“I DIDN’T BELIEVE THIS KIND OF MIRACLE COULD HAPPEN. I CAN’T DESCRIBE HOW FULL OF JOY I WAS, HOW HIGHLY LOVED I FELT.”
— Bayo Jinadu, a Nigerian immigrant working to bring his children to the U.S.
Jinadu applied in March 2015 for his children to come to the United States, a process that cost almost $1,700. He received the green light from U.S. Citizen and Immigration Services in January to begin the immigrant visa application process, which would cost an additional $1,300.
The expenses involved were too high for Jinadu, who became a U.S. citizen this month, to pay on his own. But after he heard Jinadu’s story, Liccardi leaped at the chance to assist.
“He asked if I would help him because I was the only person he considered himself close to,” Liccardi said. “I immediately said yes.”
Liccardi’s girlfriend suggested that he create a GoFundMe page, and word circulated throughout the agency. The campaign was posted March 2 with a goal of $5,000 to cover the paperwork and plane tickets for Jinadu’s children.
The morning after Liccardi posted the campaign, he found it had already received $250 in donations. By the next day, March 4, that number had skyrocketed to $3,000.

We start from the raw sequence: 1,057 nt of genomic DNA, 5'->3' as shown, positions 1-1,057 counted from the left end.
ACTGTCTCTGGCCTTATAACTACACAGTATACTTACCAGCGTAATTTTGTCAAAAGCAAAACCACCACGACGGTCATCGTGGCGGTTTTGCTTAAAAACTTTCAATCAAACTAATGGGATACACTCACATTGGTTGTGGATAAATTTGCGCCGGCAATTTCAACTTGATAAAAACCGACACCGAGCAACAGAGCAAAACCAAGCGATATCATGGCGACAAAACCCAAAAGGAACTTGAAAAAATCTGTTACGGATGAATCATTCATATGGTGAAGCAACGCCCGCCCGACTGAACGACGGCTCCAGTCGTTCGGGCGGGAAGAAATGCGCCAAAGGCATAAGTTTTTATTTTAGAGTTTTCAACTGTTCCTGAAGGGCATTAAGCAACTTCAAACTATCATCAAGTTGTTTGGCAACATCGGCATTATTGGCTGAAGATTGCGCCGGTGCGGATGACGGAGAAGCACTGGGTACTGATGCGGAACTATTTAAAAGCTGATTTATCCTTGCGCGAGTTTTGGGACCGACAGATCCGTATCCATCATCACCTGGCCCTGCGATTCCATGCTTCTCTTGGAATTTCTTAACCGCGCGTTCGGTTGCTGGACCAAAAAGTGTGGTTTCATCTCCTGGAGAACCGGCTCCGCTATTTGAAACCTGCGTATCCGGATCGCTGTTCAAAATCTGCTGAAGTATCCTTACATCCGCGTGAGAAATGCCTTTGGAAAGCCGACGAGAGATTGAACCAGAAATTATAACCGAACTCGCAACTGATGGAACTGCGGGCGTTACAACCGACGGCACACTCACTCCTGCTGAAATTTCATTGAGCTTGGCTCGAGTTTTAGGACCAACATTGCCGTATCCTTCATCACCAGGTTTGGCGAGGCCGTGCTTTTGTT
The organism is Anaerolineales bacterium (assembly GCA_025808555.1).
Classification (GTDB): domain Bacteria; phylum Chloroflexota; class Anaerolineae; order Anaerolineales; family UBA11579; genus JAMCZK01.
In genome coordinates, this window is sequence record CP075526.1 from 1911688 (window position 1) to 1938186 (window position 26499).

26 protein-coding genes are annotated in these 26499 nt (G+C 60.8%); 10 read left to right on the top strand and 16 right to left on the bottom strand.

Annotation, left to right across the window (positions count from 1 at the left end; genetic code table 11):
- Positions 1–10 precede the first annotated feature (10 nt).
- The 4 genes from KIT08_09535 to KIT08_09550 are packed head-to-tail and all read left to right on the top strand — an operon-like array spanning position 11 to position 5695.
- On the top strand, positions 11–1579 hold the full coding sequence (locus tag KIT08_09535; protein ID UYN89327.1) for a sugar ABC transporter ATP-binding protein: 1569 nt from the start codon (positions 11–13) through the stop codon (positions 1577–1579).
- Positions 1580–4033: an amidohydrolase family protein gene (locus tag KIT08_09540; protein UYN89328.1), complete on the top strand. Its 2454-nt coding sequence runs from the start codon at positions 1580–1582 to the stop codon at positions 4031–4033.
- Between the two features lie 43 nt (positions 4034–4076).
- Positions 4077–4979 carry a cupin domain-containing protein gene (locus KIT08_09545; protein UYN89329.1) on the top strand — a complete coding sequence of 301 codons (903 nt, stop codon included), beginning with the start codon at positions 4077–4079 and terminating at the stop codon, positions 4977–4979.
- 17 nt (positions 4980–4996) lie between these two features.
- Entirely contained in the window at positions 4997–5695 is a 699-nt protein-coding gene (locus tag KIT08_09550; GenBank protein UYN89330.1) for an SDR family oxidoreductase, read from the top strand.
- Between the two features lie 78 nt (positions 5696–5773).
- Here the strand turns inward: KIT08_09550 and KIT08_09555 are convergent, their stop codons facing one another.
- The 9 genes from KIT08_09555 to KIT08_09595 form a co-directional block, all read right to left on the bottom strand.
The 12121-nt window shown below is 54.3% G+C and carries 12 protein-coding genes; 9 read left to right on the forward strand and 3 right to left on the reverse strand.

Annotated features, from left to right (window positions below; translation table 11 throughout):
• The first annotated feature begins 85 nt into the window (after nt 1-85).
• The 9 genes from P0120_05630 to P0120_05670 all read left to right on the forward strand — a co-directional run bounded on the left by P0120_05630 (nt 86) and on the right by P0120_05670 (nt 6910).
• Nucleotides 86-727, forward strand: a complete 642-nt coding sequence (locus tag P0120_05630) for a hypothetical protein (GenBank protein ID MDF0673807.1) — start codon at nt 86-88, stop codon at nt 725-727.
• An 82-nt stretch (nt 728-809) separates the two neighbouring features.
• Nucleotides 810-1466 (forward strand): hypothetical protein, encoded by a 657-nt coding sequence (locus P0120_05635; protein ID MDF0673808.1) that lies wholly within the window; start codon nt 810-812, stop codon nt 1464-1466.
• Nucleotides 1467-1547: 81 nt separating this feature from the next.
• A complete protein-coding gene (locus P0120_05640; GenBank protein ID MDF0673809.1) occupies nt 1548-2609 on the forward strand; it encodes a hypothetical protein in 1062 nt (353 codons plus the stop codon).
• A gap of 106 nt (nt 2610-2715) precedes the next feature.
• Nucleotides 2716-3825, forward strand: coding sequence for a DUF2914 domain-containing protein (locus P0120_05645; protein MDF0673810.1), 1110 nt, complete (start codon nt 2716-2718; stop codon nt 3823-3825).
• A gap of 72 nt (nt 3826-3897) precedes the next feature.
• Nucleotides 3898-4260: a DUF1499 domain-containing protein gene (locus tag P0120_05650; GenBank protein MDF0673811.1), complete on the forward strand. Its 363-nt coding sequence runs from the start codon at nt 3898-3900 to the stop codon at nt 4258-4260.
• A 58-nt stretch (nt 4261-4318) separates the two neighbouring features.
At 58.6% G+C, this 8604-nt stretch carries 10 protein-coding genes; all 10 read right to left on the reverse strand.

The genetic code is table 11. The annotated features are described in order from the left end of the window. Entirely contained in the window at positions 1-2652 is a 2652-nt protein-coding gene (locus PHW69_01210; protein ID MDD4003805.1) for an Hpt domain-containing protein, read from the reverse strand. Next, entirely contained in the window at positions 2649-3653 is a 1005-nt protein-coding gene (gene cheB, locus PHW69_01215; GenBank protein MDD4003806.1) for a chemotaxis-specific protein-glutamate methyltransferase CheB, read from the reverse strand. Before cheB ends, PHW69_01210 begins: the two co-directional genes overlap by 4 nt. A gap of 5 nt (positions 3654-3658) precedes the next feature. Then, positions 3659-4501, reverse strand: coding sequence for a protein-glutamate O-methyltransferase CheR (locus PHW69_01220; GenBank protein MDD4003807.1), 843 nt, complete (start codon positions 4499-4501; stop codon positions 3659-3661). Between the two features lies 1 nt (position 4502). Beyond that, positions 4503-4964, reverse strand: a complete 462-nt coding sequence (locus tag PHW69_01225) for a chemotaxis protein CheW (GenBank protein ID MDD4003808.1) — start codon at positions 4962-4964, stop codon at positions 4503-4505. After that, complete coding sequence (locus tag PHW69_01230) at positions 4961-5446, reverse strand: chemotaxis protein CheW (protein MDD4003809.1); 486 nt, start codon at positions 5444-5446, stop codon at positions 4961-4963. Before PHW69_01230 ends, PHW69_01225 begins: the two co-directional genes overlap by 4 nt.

After learning they had reached their goal, Liccardi immediately called Jinadu to tell him the news. The father of four was overcome with emotion.
“I couldn’t understand what he was saying,” Liccardi said. “But tears are universal.”
The GoFundMe is now closed, with the final amount standing at $8,870.
“I didn’t believe this kind of miracle could happen,” Jinadu said. “I can’t describe how full of joy I was, how highly loved I felt.”
He wasted no time in filing the paperwork to bring his children here, though it may be a few months until their reunion. He hopes to finally see them again come August or September. Jinadu is working with an immigration agent, Patricia Soto of the Erie Neighborhood House Immigration Center, to make the process as smooth as possible.
“He’s been working so hard since he arrived in the United States to be able to bring his family over,” Soto said. “I’m struck by how humble he is. I’m so impressed by his determination.”
Soto also admires Jinadu’s perseverance. He still has a few months before the National Visa Center processes the paperwork, but once his children arrive, he plans to start them in school immediately.
“This is my lifelong dream for them,” he said. “My whole life’s ambition is always to help them build on their education, to get an American education.”
His children are well aware of the sacrifices he’s made. Although they’ll miss their mother, from whom Jinadu separated in 2005, their sadness is assuaged in knowing she’ll be able to visit and by their excitement at beginning school in Chicago. Elvira Jinadu has already looked into colleges in the U.S.; she studies microbiology at Joseph Ayo Babalola University near Lagos.
“I promise I’ll do very well and make him proud,” she said. “I won’t make him regret doing all he did for me and my siblings. I promised him we’ll work